Electrical short caused crash of 911 system Reason for problem, backup failure concern to county, Bell Atlantic

July 21, 1998|By TaNoah Morgan | TaNoah Morgan,SUN STAFF

An electrical short in a power strip caused Anne Arundel County's 911 emergency telephone system to crash Sunday, Bell Atlantic officials said yesterday. But it is still unclear what caused the short and why the backup system also failed.

Callers to the county's 911 system, which handles emergency calls for the county police and fire departments, got busy signals from 7: 30 a.m. to 8: 49 a.m., when the backup service was restored. The power strip was repaired and the main system was returned to service at 9: 20 a.m., said Lt. Jeff Kelly, a police spokesman.

A power strip is a rectangular box with several electrical outlets and an on-off switch that plugs into a wall outlet.

A Bell Atlantic spokeswoman said the short could have been caused by a power surge, but no other computer or telephone systems at police headquarters in Millersville were affected.

The short should not have affected the backup system at the Annapolis Police Department headquarters, officials said. Technicians are investigating the mishaps.

The backup system worked smoothly during an hourlong test yesterday, and police said things are back to normal.

"We haven't experienced a relapse," Kelly said. "We have to rely on Bell Atlantic to investigate the cause. It's more than just unusual -- it's disconcerting to know that not only the main system failed but the backup as well."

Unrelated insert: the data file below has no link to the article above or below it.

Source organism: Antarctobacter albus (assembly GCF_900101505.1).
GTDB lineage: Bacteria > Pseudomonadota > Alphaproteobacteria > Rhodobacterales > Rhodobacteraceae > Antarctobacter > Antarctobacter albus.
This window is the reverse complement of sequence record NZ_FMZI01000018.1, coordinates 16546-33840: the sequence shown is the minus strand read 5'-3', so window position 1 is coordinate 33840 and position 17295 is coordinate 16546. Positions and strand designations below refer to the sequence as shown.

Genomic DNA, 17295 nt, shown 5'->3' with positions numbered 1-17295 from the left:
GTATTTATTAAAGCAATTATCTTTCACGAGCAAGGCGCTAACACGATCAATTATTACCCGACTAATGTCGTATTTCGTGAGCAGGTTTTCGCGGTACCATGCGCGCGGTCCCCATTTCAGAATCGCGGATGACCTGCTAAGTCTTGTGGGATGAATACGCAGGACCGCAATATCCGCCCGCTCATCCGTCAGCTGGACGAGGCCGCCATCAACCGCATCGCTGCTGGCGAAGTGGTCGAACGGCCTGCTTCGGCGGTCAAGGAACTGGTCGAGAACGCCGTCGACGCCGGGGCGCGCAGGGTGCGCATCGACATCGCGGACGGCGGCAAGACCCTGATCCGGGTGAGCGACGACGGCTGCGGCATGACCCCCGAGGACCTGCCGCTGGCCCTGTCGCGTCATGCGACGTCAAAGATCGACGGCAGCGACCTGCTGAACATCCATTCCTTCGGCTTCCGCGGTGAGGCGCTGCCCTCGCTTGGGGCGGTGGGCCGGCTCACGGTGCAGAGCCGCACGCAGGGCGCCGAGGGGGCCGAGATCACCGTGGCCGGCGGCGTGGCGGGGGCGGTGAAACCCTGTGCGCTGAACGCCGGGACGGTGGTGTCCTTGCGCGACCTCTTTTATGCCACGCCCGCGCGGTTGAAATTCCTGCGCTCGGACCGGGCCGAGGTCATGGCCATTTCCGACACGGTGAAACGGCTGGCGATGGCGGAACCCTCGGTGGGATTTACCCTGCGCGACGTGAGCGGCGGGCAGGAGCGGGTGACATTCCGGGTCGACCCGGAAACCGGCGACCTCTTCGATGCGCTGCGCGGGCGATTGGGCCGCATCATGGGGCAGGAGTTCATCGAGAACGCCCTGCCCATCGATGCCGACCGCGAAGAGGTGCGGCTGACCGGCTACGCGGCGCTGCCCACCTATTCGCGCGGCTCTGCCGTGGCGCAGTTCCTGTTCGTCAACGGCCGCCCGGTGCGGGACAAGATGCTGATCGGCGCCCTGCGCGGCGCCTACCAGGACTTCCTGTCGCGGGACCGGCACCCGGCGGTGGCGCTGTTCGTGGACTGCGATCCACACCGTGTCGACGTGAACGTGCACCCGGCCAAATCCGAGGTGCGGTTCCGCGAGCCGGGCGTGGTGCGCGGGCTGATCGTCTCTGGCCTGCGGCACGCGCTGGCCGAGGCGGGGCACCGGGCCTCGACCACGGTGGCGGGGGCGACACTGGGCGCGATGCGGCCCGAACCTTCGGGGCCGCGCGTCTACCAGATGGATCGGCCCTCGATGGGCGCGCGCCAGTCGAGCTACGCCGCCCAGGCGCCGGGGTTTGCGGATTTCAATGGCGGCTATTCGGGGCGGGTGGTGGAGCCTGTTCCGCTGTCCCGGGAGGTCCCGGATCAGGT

The incident was the first in Maryland in which main and backup 911 systems failed simultaneously, said Walter Campbell, 911 product manager for Bell Atlantic.

Typically, when a main system fails, a supervisor calls the backup center -- in this case the Annapolis Police Department's 911 center -- where another supervisor activates the backup system, a computer that switches calls from the Millersville center to Annapolis.

Operators in Annapolis then dispatch the emergency calls to Anne Arundel police officers and the fire department. But that didn't happen Sunday.

"They threw the [backup] switch and for some reason, it didn't work," said Deborah Barnes, a county police communications supervisor. "It's always worked before. As soon as Annapolis throws the switch, everything works fine."

The Annapolis 911 center did not lose any emergency calls in the city, police said. However, it was unable to answer calls to the Millersville center.

While the system was shut down, county residents were urged through radio and television to call the four county police districts directly in case of emergencies. Police officials said the districts handled about nine incidents, one of which was a resident complaining of chest pains. The call was immediately forwarded to the fire department.

Anne Arundel's system was installed in 1985 and upgraded 10 years later with new equipment that is "very current," Campbell said. Last year, the 911 center handled more than 308,000 calls.

Police officials said they were relieved the breakdown happened at a slow time.

"If we had to pick a morning, Sunday morning is the one we would pick," Kelly said. "It happened with most people not being aware of it."

Pub Date: 7/21/98

Baltimore Sun Articles
|
|
|
Please note the green-lined linked article text has been applied commercially without any involvement from our newsroom editors, reporters or any other editorial staff.